Podcast Episode 6: Recognising the perimenopause and menopause in patients with existing health conditions with Dr Sarah Ball
In this episode of the NHMS podcast, host Lauren Redfern is joined by Menopause Specialist Dr Sarah Ball to discuss the ways in which the perimenopause and menopause may be missed in patients with other long-standing health conditions. Drawing upon her own experience as a GP, Sarah outlines how a commitment to asking simple and straightforward questions can prove important in helping to distinguish between the re-emergence of an existing condition, and the onset of perimenopause and menopause. Using a number of interesting examples, this episode urges clinicians to keep menopause on their minds, even in instances where it seems an unlikely culprit.
Dr Sarah Ball is a GP and Menopause Specialist currently consulting as part of the Newson Health team. Dr Ball has extensive experience in working with perimenopausal and menopausal patients. She finds the process of empowering women to understand their menopause journey and access appropriate care and treatment highly rewarding.
Lauren Redfern [00:00:06] Welcome to the podcast for the Newson Health Menopause Society, a multidisciplinary collective of interested professionals passionate about improving hormone health across the world. The society exists to educate and inspire others to raise the standard of menopause care and access to treatment, to facilitate research collaborations across specialities and countries, and to provide expert advice and guidance to our associates. The ultimate aim of the Newson Health Menopause Society is to improve the lives and future health of women and all who experience the perimenopause and menopause. I’m Lauren Redfern. I’m a medical anthropologist, and I’ve been exploring the experiences of those using testosterone as part of their HRT treatment. In this podcast series, I’m going to be talking to guests from a variety of different disciplines in order to share knowledge and ultimately improve our understanding of the perimenopause and menopause.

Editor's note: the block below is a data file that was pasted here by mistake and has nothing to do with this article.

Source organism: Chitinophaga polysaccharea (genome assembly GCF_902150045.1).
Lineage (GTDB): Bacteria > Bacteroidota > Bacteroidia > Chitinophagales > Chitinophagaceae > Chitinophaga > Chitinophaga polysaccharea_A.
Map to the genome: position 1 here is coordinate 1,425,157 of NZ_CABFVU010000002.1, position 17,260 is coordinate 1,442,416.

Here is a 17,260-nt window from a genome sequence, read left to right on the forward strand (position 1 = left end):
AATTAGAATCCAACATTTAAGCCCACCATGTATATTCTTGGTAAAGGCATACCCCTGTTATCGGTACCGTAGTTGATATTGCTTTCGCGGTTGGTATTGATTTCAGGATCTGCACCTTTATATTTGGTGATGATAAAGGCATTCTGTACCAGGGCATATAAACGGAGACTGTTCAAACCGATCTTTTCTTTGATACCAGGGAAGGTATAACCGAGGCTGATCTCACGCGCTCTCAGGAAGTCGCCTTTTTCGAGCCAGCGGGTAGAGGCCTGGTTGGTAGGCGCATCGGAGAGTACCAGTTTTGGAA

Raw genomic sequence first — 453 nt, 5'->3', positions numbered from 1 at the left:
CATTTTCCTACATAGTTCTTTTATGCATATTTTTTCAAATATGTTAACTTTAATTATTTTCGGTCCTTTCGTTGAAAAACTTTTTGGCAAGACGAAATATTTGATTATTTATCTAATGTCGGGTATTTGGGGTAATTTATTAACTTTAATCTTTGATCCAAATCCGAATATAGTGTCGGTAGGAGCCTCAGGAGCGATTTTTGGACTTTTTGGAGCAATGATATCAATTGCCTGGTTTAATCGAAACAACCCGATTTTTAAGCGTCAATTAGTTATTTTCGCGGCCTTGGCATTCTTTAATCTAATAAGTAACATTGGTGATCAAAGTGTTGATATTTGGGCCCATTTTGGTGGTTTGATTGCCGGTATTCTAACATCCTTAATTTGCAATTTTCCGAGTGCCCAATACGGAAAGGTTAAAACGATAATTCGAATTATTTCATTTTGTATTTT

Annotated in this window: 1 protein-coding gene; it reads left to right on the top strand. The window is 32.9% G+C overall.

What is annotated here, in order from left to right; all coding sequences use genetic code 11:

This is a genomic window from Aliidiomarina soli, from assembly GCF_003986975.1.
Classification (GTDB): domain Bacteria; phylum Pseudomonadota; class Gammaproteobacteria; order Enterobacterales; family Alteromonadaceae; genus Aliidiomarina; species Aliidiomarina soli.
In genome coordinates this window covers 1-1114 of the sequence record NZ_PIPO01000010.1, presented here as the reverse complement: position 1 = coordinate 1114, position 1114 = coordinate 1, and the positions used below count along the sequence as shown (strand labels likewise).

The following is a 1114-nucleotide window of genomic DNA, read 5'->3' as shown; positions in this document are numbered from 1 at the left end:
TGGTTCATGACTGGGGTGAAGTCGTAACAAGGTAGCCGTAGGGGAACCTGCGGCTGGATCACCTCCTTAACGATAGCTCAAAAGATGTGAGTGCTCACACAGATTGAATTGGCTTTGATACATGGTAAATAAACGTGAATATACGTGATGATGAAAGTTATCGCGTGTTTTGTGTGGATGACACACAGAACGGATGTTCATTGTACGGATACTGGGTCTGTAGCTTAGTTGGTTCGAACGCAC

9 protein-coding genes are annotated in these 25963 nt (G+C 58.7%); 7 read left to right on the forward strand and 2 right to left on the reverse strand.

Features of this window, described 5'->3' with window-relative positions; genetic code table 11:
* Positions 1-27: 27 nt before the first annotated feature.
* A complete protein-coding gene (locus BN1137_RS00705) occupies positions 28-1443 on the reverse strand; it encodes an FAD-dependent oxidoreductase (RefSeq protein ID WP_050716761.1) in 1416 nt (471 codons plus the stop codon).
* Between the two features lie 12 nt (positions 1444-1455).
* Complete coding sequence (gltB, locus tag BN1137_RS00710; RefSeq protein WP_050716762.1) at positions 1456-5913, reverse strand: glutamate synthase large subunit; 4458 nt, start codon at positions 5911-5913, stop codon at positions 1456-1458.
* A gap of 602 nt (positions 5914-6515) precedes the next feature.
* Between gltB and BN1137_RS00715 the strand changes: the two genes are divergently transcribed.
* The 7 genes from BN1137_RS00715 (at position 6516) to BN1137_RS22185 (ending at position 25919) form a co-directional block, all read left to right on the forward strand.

Lauren Redfern [00:01:05] Sofia was 51 when she first met her GP, Sarah – an insulin dependent diabetic – Sofia had been in good control of her diabetes for over 25 years. When she came in to see Sarah, however, Sofia was anything but balanced. Clutching a piece of paper from the DVLA, Sofia was in tears and explained to Sarah that her driving licence had been suspended due to the repetition of supposed ‘hypos’. Sofia was naturally distraught. At the time of Sofia’s visit GP, Sarah, was working on an audit for the surgery in which she was asking women of perimenopausal and menopausal age about their periods. Though Sarah was aware that Sofia’s presentation likely pointed toward the management of her diabetes, she still reserved herself to ask the question to still enquire about Sofia’s periods. To Sarah’s surprise, Sofia responded that they were actually indeed irregular. Enquiring more about the supposed hypos, Sofia explained to Sarah that there had been excessive night sweats, palpitations, all accompanied by poor sleep. It was from these symptoms that Sofia had concluded she was struggling with regulating her diabetes. Sarah, however, in staying true to the audit, realised that Sofia may in fact be struggling with the perimenopause. As such, Sarah decided after a thorough assessment that Sofia may be perimenopausal and prescribed her HRT. Within a few short weeks, Sofia had vastly improved and her symptoms had all but subsided. She was able to regain her licence and in doing so, her independence. I wanted to share with you Sofia’s story as a way to begin today’s discussion in which will be thinking about the ways in which the perimenopause and menopause can often be missed, particularly in patients who are being treated for other long term conditions. To help me tackle this topic is the wonderful Dr Sarah Ball, who was mentioned in Sofia’s story. Sarah is currently consulting as part of the Newson Health clinical team and as well as being a GP, Sarah has a particular interest in reproductive health and a postgraduate qualification in obstetrics and gynaecology, family planning and practical contraceptive techniques. Hi Sarah, thank you so much for joining me today. I wonder if we could start with you, just introducing yourself to those listening and telling us a little bit more about the work that you do.
Sarah Ball [00:03:21] Yes, of course. Thank you, Lauren. So yes, I’ve been a GP for over 20 years and my career, I suppose, changed to the one that it is now by meeting Louise Newson about five years ago now. So now I am a menopause specialist and I also contribute to the Newson Health Menopause Society really as part of the ripple effect because of what I learnt triggered by Louise, and what that’s set off. We really want to ripple that on to all healthcare professionals and the public across the country, but also across the world, which is why it’s amazing that we now have this platform to do it.